If you want to find out about the kind of work you can do in the UK, during and after your studies, we also have information on part-time work and placements and working after your study.

Current Tier 4 or Student Route visa students who would like to travel to Europe should read our information on the Schengen Visa Scheme and how we can help you apply for your Schengen visa.

In addition to the information on our website, UKCISA and the Home Office also provide lots of useful information regarding student visas and how to apply.

Student working in studio

Short-term study on a Visitor Visa

Here we explain who can apply for a Visitor Visa and how to apply

International student working on laptop with graphics tablet

Part-time work and placements

Here we explain your working options as a International student during your study

Students sitting outside for a coffee

Schengen Visa

If you would like to travel to Europe during your time at AUB, you may need a Schengen Visa

EU Settlement Scheme

The United Kingdom (UK) has left the European Union (EU). The EU settlement scheme details the rights EU, EEA and Swiss nationals have to stay in the UK after the 31 December 2020, which marks the end of the transitional period.

UKCISA has published a useful guide, giving more information on the settlement scheme. You can read the Government’s guide to the scheme here.

Working after your studies

When you graduate, you may wish to remain in the UK to work and develop your professional practice. This page will give you an overview of the three most relevant visa categories for after-study work.

If you need a visa to study in the UK, you will also need a visa to work here. The Graduate Route, Start-Up, Skilled Worker and Temporary Work visas are all suitable routes for recent or soon-to-be graduates. We recommend that you look at the information below to see whether one of these categories may be suitable for your aspirations before contacting the Compliance Officer if you wish to discuss your options further.

The Home Office launched the new post-study Graduate Route on 1 July 2021, giving students an opportunity to stay in the UK to work and develop their careers for up to two years after they graduate. Full details on the application process can be found here.

Eligibility and how the Graduate Route Visa works

  • The Graduate route is an unsponsored route, meaning you do not need a job offer to apply for the route. You will be able to work flexibly, switch jobs and develop your career in the UK as required.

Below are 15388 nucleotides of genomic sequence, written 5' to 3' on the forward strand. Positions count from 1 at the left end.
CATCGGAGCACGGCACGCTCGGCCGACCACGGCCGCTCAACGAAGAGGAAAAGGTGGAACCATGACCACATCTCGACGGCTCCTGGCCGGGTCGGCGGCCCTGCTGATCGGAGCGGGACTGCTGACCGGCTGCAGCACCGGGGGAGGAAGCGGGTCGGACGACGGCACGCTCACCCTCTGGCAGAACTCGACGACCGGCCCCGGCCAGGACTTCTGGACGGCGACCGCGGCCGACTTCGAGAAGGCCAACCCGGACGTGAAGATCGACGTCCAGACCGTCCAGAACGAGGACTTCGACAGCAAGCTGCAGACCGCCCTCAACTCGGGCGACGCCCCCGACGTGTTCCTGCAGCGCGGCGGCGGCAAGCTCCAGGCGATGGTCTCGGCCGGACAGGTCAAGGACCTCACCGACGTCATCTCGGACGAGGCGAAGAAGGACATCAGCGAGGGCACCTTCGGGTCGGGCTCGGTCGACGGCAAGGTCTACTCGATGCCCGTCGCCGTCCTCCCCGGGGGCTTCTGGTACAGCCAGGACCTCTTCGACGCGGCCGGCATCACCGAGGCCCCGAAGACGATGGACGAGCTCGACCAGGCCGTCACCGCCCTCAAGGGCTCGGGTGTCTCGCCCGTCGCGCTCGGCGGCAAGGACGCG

• The Graduate Route is available to international students who have a valid student visa at the time of application and have successfully completed a degree at undergraduate level or above at a Higher Education Provider with a track record of compliance.
  • You will need to have completed the entirety of your course in the UK as a student.
  • The new route was launched on 1 July 2021, meaning that any eligible student who graduates after this date will be able to apply for the route. This includes students who have already started their courses.
  • The Graduate Route will require a new visa application, which will only be possible from inside the UK.
  • It will include the payment of a visa fee of £700 and the Immigration Health Surcharge at the full rate of £624 per year and the full amount needs to be paid when applying.
  • For most applicants, the process will be entirely digital, and if your application is successful, you will be issued with an e-Visa.
  • You will start your application at GOV.UK where you will create a UK Visas and Immigration account and use the ‘UK Immigration ID Check’ app to verify your identity. To do this, you will need your Biometric Residence Card or Permit (BRC/P), which would have been given to you when you were granted your Student (or Tier 4) visa. If you are an EU, EEA or Swiss national, you can use your biometric passport to verify your identity on the app.
  • Students will also need to know the Confirmation of Acceptance for Studies (CAS) they used for their most recent Student (or Tier 4) application in order to apply for the Graduate Route.
  • Students can only apply after their sponsor (AUB) have reported them to UKVI as having completed their course. We will email you to confirm when we have reported your successful completion to UKVI. We recommend that you read both the overview of the visa and the relevant part of the Immigration Rules before applying for your visa.